When it comes to home remedies for GERD, you can indeed find several options.
The critical thing to remember is that not everyone reacts the same way to treatments based on acid-suppressing medications or natural remedies.
In addition, the drug you are taking to treat GERD can be the culprit behind many side effects such as stomach pain, nausea, and other undesirable effects.
Here at Remedies Insider, we like to use home remedies first before resorting to medication.
In today's post, we have made a list of home remedies for GERD that you can try in your home without using any medicine or drugs.
GERD affects over 20 million people in the United States alone, and experts believe that many more have it but are not aware they have it because they have not had a doctor diagnose it.
What is GERD
GERD (gastroesophageal reflux disease) or acid reflux is a stomach condition that can cause uncomfortable symptoms, including heartburn, sore throat, and difficulty swallowing.
But the problem is prevalent – it's the second most common diagnosis among people of all ages after colds.
Other common reflux names for GERD are heartburn, acid reflux, and acid indigestion.
Whatever you call it, the symptoms are unpleasant, making daily activities difficult.
Most GERD treatments use medications to help lower stomach acid production or improve digestive acid production to neutralize stomach acid.
But home remedies can be an effective treatment for GERD, and they don't cost anything.
1. Control your weight
Being overweight can trigger GERD symptoms.
That's because you're putting extra weight on your abdomen, which puts pressure on the acid in your stomach.
This action causes digestive juices – including stomach acid – to escape when they shouldn't, and you get acid reflux.
That means the acid is creeping back up into your esophagus, making it go into spasms and causing a burning sensation.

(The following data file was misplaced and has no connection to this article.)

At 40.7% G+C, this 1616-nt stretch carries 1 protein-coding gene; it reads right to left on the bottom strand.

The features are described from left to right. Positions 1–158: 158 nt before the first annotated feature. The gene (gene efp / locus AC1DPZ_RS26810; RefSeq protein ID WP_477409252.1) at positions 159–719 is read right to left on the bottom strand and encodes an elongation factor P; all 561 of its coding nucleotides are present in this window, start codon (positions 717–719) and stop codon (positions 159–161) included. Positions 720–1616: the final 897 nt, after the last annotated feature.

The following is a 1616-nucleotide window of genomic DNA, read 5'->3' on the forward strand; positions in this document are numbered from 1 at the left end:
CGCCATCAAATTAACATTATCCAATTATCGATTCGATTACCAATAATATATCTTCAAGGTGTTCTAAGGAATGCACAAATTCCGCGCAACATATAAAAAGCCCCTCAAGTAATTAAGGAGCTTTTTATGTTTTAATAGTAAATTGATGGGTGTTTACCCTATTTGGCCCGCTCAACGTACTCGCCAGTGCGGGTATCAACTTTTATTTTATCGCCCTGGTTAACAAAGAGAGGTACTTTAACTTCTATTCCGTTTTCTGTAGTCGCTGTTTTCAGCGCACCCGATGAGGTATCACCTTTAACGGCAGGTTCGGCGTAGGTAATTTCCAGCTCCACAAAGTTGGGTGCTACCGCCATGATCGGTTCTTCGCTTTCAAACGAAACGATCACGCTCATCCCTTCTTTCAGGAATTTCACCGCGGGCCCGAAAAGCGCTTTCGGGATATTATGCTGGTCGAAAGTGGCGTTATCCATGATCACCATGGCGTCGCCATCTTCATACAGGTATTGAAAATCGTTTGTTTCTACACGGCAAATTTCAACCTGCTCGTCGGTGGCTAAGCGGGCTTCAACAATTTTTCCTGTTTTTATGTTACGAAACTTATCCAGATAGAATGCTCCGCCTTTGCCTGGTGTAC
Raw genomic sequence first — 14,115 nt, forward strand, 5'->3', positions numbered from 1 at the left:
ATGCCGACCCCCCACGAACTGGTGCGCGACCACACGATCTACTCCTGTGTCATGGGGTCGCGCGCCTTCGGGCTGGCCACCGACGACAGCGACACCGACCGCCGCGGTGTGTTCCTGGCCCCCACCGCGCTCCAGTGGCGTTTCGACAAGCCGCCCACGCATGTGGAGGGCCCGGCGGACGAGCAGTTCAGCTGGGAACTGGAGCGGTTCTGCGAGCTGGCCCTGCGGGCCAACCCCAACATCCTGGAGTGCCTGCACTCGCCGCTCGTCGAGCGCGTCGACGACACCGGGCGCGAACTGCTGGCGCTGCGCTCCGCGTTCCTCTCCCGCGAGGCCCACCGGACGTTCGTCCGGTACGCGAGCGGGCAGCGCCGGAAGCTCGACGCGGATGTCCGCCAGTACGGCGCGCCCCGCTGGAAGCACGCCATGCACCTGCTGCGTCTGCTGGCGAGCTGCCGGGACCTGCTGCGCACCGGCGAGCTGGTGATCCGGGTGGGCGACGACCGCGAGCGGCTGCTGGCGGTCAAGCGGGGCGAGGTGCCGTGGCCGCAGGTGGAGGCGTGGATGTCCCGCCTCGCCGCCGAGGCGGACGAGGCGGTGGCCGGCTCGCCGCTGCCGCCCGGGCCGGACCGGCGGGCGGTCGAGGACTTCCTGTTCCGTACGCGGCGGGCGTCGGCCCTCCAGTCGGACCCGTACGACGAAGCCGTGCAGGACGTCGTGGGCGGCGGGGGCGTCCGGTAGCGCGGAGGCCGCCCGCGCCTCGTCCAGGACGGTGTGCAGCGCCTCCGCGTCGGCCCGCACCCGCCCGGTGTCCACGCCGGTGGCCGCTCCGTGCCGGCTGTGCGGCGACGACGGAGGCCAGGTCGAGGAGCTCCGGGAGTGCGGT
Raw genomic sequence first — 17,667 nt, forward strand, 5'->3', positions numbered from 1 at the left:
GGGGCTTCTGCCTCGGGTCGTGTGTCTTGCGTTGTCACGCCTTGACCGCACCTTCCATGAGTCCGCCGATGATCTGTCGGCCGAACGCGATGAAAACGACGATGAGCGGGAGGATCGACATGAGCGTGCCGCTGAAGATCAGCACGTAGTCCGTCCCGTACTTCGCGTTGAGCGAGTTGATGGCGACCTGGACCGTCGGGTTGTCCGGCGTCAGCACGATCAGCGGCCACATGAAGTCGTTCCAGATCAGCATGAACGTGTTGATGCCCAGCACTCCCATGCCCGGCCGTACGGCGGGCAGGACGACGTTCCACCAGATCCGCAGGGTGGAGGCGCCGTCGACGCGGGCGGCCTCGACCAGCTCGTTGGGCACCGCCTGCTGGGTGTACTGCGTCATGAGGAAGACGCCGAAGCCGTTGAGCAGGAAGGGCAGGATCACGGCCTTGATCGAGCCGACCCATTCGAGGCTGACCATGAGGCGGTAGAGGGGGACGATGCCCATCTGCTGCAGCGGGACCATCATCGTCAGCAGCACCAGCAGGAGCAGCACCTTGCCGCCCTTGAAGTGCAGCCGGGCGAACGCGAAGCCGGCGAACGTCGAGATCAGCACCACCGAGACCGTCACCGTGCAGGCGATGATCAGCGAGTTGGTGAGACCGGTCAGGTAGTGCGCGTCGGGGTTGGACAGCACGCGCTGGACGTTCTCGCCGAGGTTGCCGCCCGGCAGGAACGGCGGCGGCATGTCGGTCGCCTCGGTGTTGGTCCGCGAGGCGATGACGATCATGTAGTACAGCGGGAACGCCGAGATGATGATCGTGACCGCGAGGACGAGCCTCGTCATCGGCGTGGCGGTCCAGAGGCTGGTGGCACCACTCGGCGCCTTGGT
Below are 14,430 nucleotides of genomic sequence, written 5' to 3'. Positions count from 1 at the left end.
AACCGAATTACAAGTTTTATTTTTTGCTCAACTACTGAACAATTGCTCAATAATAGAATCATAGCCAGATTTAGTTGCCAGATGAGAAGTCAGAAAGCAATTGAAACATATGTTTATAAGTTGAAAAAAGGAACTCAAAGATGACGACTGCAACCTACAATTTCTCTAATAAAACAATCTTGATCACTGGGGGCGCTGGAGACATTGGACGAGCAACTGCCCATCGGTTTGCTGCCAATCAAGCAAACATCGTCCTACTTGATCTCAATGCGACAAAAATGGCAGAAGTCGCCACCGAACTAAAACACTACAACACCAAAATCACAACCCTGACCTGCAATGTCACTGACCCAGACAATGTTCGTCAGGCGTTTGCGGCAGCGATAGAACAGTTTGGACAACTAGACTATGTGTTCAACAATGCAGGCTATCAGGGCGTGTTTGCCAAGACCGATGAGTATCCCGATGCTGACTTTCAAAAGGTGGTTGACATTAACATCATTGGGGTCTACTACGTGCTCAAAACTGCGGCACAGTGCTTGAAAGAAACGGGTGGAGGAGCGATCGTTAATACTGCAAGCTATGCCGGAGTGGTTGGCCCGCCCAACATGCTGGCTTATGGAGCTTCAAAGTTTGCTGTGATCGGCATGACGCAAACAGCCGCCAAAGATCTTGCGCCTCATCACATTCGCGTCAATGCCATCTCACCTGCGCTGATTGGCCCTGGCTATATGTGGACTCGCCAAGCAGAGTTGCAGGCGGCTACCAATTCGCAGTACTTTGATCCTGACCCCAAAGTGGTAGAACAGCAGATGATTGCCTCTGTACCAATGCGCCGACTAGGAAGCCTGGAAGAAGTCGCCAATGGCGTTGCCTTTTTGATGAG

Thankfully, losing even a few pounds can make a difference.
Once you've reached your target weight, be sure to maintain a healthy exercise routine, which will help to prevent putting on more weight.
2. Reduce your stress level
Stress can be a significant factor in your digestive health – especially if you eat when you're stressed.
For example, if you're anxious or worried when you eat, it can cause stomach acid production to increase.
This is because your body has too many stress hormones raging inside.
Your body naturally deals with what is stressing you out physically.
But when you're stressed, your body can't tell the difference between physical and emotional stress.
So it can become a runaway train, increasing the production of stomach acid and other digestive juices.
You want to try some method of relaxation therapy when you're feeling stressed because you want the body's stress hormone effect without the excess hormones produced by stress.
Yoga, tai chi, meditation, and relaxation therapy are effective ways to help reduce stress. Plus, don't forget about exercise.
It works great for taking away the stress.
3. Avoid eating too much or too late at night
Eating too late at night can trigger acid reflux symptoms since your metabolism slows down.
In addition, your body isn't quite as effective at processing food correctly at night after falling asleep.
Plus, eating too close to bedtime can cause heartburn because food sits in your stomach for too long and becomes acidic, forcing it back up.
Another thing to try is eating smaller meals instead of three large meals throughout the day.
We all like to take a good nap but try waiting until at least two to three hours after you've eaten.
Time will help and give your digestive system time to reabsorb the acid back in the stomach where it belongs.
4. Stop the smoking
If you do smoke, stop! I know it's hard. I quit seven years ago, but you can do it if you really want to stop.
GERD often occurs along with chronic obstructive pulmonary disease (COPD).
Smoking is a considerable risk factor.